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As Father's Day approaches, a vintage Old Spice bottle sheds new light on my departed dad

As Father's Day approaches, a vintage Old Spice bottle sheds new light on my departed dad
A vintage Old Spice cologne bottle that belonged to Doug Tschorn, father of Adam Tschorn, The Times' deputy fashion editor, for more than a half century. (Ricardo DeAratanha / Los Angeles Times)

Old Spice, the de facto scent profile of American dadness, turns 80 this year, which makes it, well, old. This doesn’t come as too much of a surprise because the men’s grooming brand, with its memorable nautical-themed advertising campaigns, buoy-shaped fragrance bottles and assorted soaps-on-a-rope (shapes over the years have included a compass rose and a scrimshaw-decorated whale tooth), always seemed to register at least a generation older than its target demographic.

And for the first four decades (we’ll get to the second four decades in a bit), it was pretty smooth sailing for the ship-emblazoned bottles of aftershave, cologne and shaving soap. To key into the colonial/nautical brand aesthetic, the earliest packaging featured a sailing vessel called the Grand Turk, with other ships joining the fleet starting in the 1940s. Shulton, the company that launched the brand as a women’s fragrance in 1937 before tweaking it and renaming it Old Spice for Men the following year, would eventually be absorbed by American Cyanamid in 1970, which, in turn, would say anchors aweigh in 1990, the year it sold the brand to consumer-goods behemoth Procter & Gamble.

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This chain of ownership and which colonial-era sailing ship appears on what bottle won’t matter much to the casual consumer of Old Spice products. But, for eBay bargain hunters, hard-core collectors and the occasional inheritor of a vintage, buoy-shaped, bone-white cologne bottle, they’re crucial clues.

Doug Tschorn, who held onto a half-century-old Old Spice cologne bottle, appears in a family photo from Nov. 13, 2014, less than a month before his passing.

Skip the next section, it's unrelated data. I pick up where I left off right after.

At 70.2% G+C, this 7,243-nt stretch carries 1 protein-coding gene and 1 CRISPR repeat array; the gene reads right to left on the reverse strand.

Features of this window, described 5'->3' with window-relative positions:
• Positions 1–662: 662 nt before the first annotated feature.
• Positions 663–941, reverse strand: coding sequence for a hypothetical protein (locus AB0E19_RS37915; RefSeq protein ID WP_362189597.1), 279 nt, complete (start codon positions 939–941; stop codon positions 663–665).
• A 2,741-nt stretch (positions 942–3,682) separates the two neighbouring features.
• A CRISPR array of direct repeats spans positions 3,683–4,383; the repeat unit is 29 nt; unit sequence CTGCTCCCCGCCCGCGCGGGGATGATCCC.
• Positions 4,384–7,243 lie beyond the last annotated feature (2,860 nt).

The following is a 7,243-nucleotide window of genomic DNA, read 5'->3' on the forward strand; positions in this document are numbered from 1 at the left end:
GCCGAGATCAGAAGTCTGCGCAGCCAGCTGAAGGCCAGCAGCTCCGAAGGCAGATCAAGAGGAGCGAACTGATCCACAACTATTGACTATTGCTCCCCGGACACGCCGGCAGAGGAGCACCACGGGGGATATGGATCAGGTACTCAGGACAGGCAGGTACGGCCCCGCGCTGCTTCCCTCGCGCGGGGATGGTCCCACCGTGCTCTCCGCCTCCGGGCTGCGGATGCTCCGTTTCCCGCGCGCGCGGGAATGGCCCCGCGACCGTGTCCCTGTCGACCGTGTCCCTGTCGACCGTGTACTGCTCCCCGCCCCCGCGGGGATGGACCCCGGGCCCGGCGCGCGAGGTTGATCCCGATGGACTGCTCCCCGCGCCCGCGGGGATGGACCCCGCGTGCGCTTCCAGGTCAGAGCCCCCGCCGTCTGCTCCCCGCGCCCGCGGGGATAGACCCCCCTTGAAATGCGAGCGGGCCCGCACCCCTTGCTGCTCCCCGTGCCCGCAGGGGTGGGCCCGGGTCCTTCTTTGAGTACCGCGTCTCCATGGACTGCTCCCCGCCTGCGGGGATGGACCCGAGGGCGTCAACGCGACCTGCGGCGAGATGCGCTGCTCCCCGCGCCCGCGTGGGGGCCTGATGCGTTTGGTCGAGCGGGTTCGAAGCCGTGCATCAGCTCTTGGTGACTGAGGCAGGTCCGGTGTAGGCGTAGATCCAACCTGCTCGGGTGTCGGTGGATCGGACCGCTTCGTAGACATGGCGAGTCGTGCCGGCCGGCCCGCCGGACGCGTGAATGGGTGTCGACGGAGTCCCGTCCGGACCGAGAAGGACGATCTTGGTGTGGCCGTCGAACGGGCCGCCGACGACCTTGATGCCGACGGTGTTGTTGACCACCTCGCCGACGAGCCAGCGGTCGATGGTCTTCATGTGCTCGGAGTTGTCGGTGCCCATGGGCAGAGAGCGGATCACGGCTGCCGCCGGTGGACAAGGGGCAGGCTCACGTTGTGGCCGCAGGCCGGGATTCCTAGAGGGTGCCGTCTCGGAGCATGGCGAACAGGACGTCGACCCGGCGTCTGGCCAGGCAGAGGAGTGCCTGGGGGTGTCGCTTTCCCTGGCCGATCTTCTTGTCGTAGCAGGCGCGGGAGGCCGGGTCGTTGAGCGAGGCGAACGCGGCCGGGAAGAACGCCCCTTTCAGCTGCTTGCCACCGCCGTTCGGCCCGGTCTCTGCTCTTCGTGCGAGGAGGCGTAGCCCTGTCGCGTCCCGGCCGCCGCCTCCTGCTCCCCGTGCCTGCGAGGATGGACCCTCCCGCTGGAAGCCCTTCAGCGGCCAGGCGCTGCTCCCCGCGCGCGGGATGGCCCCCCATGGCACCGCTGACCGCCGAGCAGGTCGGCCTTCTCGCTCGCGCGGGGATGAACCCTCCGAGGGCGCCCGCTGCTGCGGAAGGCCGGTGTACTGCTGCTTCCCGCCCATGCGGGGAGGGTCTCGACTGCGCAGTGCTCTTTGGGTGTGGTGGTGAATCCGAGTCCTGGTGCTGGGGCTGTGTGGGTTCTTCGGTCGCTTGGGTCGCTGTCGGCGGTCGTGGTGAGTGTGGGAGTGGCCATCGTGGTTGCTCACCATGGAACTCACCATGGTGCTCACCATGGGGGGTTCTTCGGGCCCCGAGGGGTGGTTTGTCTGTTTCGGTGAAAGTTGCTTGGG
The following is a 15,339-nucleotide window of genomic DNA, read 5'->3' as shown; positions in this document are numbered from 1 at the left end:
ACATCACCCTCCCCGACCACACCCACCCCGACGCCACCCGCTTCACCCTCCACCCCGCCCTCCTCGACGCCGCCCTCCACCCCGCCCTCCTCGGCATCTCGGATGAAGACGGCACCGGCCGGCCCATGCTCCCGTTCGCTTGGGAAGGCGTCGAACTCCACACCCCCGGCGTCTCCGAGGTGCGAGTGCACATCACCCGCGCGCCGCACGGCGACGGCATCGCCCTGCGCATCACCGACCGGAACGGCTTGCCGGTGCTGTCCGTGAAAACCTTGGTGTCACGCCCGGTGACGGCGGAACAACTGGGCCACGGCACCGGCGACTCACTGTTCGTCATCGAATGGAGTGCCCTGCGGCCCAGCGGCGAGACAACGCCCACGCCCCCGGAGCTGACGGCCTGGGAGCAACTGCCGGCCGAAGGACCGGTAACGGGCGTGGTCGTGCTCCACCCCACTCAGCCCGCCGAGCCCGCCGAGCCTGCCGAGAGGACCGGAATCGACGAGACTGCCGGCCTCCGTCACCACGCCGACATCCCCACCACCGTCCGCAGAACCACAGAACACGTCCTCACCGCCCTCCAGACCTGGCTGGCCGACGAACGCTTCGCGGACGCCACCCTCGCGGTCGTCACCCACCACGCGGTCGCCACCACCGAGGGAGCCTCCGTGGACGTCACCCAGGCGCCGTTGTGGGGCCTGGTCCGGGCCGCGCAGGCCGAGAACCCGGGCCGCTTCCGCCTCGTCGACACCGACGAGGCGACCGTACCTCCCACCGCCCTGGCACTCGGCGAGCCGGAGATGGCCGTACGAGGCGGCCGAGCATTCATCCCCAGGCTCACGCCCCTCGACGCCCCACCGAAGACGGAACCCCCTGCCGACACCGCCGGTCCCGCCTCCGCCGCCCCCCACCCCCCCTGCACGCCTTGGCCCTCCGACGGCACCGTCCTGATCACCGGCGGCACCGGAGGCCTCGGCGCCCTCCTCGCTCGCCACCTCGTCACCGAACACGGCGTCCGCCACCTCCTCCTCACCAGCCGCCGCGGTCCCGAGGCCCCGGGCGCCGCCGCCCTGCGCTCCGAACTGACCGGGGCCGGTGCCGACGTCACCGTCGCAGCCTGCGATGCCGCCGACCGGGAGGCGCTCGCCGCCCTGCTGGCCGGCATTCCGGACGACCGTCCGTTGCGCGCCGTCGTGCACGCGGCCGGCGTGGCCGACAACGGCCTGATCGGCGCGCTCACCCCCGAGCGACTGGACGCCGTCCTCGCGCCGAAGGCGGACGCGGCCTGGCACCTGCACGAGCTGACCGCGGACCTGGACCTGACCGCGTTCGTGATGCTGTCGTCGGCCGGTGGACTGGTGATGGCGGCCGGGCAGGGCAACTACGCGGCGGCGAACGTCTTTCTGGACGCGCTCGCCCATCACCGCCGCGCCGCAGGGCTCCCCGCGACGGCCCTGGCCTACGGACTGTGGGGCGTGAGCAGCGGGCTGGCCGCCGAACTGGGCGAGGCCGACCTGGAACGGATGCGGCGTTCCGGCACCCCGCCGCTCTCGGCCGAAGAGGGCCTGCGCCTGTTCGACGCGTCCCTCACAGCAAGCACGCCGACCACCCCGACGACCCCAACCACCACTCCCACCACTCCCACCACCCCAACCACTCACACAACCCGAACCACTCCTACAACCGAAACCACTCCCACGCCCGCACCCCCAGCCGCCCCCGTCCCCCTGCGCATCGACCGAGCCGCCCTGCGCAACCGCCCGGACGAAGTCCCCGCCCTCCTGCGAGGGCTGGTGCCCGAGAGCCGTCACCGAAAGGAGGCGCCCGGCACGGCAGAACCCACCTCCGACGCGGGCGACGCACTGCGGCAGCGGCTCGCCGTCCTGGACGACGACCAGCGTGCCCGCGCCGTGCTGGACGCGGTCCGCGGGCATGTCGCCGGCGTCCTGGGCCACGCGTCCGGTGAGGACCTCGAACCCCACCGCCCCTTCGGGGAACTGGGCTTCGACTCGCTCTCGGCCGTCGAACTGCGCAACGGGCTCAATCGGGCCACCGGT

Doug Tschorn, who held onto a half-century-old Old Spice cologne bottle, appears in a family photo from Nov. 13, 2014, less than a month before his passing. (Adam Tschorn / Los Angeles Times)

It’s in this last category that I find myself, having taken possession of my father’s Old Spice cologne bottle after he passed away in 2014. My mother and I decided I should be custodian of this tangible olfactory memory partly because I had become a second-generation Old Spice customer on his account (stick deodorants, mostly), and partly because, as we were cleaning out the bathroom medicine cabinet of his belongings, she gave the bottle a good shake and found it to be at least half full. (On a side note, who really needs to stockpile that much dental floss?)

The bottle has occupied a place of honor in my own medicine cabinet ever since I brought it home some 3 ½ years ago. It sits next to an Old Spice shaving mug of the same milky white glass, a vintage double-edge Gillette safety razor and a badger-hair shaving brush. The other three items had also been my Dad’s but were gifts I had given him over the years; their back stories were anything but mysterious. I just sort of saw the cologne bottle there every morning out of the corner of my eye, a daily reminder of him, what my mom calls “a tug at the heart strings,” not unlike the wallet-sized photo of him my brother tucked into the sun visor of his pickup truck. In full disclosure, I hadn’t spent a whole lot of time thinking that much about the bottle.